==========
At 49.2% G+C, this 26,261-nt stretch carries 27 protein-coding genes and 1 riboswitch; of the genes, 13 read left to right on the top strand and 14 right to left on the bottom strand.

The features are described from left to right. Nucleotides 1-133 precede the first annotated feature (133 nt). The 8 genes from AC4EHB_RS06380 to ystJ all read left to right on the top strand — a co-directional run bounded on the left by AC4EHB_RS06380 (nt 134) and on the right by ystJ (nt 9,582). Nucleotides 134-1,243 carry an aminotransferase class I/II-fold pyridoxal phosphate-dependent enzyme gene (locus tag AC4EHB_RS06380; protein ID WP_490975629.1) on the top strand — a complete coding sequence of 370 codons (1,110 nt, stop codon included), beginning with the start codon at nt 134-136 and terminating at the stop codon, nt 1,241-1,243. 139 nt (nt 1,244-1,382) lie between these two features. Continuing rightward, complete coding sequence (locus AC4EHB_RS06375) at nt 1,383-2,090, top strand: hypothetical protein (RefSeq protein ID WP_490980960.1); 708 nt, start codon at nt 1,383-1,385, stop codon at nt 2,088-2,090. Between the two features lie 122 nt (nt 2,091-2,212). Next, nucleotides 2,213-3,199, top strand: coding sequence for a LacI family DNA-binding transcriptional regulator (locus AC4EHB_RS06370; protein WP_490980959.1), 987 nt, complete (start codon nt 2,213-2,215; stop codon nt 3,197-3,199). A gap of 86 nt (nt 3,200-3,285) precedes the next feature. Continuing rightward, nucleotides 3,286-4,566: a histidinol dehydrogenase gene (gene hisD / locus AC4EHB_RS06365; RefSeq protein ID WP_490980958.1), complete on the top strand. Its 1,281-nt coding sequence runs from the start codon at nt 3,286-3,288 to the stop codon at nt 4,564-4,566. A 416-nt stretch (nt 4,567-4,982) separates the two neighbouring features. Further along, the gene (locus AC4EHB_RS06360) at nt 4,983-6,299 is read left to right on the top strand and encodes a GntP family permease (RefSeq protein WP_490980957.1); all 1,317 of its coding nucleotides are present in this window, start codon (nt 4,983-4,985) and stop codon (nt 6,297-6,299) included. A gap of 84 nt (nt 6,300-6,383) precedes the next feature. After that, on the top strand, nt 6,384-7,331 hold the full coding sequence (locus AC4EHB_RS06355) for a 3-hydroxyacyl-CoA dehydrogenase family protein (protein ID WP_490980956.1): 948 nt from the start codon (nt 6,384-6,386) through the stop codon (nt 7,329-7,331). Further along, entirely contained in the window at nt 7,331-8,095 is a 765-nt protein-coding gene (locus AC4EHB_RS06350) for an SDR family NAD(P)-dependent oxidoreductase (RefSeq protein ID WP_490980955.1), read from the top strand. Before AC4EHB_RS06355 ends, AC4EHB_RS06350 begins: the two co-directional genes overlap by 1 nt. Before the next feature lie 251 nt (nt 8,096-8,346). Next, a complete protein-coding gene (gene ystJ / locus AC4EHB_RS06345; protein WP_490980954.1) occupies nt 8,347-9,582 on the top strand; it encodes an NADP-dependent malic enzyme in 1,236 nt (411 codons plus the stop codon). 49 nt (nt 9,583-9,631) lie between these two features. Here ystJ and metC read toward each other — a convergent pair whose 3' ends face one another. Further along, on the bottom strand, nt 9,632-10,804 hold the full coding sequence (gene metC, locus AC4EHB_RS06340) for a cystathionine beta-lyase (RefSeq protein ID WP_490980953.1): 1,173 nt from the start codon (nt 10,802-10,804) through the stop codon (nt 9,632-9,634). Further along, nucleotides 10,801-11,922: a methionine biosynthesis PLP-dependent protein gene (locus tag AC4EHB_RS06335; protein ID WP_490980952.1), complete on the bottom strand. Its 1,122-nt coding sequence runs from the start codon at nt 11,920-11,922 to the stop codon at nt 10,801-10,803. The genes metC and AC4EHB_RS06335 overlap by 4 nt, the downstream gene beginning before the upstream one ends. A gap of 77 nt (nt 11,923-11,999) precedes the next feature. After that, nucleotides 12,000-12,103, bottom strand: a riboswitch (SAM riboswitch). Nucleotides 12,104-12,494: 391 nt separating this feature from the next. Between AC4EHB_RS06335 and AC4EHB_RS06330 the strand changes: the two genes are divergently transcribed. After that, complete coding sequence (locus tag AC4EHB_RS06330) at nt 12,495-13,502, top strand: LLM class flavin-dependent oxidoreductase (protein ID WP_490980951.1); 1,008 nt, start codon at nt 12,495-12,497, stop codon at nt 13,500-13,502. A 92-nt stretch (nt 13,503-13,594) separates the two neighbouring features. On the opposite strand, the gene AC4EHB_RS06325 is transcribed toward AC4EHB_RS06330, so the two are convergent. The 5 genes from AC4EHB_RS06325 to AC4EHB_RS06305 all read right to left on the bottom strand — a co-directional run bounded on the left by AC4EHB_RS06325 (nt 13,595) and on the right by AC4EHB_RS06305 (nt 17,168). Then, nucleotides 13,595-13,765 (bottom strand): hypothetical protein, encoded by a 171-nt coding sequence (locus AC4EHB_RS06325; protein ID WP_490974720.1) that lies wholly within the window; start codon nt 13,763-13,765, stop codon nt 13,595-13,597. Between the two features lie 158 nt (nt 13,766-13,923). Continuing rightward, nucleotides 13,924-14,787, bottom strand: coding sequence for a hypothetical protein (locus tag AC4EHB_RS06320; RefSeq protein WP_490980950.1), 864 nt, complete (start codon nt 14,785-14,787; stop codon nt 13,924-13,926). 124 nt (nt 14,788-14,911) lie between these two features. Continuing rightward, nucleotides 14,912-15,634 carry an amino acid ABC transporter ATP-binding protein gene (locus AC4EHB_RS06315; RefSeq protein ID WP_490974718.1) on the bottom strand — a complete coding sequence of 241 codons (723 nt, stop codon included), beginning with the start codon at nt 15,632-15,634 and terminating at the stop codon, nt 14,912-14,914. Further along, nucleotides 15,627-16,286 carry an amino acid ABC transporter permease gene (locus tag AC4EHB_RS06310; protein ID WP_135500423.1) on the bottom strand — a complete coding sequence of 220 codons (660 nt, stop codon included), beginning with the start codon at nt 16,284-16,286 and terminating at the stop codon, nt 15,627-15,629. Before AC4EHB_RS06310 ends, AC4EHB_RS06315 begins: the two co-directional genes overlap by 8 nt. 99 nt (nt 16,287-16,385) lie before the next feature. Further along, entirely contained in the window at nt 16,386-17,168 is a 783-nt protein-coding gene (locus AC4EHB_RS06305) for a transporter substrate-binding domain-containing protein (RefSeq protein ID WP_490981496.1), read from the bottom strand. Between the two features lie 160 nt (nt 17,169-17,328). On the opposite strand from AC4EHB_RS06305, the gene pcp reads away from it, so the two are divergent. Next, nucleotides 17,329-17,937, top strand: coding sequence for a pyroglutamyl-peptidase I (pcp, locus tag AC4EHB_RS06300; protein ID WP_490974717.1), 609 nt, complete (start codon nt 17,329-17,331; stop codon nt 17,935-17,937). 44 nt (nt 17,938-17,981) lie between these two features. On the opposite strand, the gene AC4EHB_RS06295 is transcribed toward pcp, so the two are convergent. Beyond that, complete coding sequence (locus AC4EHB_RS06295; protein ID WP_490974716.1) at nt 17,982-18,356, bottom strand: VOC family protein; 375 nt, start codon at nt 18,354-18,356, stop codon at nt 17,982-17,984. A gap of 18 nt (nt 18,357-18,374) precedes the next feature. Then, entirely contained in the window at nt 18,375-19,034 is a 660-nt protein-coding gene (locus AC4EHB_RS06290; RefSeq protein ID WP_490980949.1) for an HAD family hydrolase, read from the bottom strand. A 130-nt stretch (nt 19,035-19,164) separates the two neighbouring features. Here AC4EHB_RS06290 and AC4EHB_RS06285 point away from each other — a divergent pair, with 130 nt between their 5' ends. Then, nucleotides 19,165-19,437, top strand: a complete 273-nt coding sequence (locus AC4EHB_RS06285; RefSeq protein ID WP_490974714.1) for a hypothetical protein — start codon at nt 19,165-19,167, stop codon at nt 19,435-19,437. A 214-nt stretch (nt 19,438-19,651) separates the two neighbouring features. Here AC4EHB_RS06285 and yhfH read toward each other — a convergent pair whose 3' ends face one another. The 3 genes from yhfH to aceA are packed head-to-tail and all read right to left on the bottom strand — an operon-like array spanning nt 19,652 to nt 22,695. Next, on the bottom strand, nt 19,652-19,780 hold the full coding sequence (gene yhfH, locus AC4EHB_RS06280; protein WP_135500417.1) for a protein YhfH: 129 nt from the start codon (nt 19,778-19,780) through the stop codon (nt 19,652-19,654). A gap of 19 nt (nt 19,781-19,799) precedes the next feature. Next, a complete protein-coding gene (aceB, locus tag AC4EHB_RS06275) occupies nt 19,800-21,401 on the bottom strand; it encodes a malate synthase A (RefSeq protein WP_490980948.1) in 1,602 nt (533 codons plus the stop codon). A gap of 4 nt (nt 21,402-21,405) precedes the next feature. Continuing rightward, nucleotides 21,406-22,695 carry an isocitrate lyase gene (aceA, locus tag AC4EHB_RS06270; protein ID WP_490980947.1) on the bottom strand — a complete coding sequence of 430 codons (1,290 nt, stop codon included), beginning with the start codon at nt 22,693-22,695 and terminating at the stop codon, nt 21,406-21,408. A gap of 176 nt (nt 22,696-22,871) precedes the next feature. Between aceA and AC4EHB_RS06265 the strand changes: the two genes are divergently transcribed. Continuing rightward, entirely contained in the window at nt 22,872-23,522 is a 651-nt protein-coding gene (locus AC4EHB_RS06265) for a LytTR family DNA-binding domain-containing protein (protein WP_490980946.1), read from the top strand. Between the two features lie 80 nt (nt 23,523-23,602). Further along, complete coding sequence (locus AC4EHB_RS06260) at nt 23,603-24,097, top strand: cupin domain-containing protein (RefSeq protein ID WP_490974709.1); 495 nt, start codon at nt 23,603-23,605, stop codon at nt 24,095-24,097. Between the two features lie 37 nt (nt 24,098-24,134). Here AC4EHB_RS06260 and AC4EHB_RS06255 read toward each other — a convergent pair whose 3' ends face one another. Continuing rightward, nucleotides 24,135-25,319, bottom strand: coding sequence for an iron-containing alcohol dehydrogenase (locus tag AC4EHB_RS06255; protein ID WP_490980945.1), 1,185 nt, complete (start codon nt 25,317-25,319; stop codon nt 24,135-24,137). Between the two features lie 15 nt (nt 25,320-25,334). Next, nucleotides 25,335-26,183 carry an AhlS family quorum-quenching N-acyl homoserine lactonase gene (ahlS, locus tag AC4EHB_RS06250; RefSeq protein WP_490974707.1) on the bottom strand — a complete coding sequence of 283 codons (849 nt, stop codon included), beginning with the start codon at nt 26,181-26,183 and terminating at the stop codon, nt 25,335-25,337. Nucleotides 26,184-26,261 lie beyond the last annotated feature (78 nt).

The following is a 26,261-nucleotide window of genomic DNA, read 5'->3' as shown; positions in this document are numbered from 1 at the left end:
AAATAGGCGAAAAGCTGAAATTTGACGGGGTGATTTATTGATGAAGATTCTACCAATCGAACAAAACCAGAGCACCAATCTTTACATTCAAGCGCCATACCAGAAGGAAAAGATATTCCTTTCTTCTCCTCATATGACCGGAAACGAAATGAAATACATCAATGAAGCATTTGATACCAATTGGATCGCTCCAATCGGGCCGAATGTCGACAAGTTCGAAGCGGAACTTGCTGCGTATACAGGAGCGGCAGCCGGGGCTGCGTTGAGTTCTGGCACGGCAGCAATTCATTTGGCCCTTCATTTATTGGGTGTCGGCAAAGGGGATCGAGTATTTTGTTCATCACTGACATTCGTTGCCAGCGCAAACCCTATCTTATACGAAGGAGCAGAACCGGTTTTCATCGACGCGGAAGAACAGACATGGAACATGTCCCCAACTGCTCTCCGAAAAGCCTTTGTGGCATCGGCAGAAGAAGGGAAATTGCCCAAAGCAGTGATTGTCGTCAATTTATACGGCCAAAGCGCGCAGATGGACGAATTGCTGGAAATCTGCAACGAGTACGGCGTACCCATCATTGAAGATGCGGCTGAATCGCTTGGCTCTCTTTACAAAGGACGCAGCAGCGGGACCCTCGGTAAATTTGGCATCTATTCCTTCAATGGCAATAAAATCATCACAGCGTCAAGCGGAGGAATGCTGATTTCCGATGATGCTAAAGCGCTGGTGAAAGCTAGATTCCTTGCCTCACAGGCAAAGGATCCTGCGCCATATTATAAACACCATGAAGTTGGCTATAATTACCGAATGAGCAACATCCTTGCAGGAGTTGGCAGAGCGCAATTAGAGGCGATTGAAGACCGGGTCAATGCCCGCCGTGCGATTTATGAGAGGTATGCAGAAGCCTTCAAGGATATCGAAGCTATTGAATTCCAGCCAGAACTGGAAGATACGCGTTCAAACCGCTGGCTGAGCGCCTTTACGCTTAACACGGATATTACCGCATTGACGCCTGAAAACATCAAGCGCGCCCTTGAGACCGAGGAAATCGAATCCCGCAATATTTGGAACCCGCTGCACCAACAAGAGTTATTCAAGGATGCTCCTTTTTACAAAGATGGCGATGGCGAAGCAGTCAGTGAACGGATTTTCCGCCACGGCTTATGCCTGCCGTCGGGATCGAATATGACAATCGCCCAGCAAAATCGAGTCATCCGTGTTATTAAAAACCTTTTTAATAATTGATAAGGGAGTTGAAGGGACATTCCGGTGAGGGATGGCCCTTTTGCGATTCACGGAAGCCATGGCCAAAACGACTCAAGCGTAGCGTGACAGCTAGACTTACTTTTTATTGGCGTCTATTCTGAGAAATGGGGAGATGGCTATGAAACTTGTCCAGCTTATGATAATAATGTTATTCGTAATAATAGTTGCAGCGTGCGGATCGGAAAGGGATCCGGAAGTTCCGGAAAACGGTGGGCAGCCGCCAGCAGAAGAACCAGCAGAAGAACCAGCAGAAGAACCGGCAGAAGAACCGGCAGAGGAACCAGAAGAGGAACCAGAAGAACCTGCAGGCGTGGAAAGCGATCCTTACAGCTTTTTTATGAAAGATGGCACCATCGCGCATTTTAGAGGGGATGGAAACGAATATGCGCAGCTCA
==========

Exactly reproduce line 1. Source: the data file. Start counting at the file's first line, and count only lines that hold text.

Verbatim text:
At 49.2% G+C, this 26,261-nt stretch carries 27 protein-coding genes and 1 riboswitch; of the genes, 13 read left to right on the top strand and 14 right to left on the bottom strand.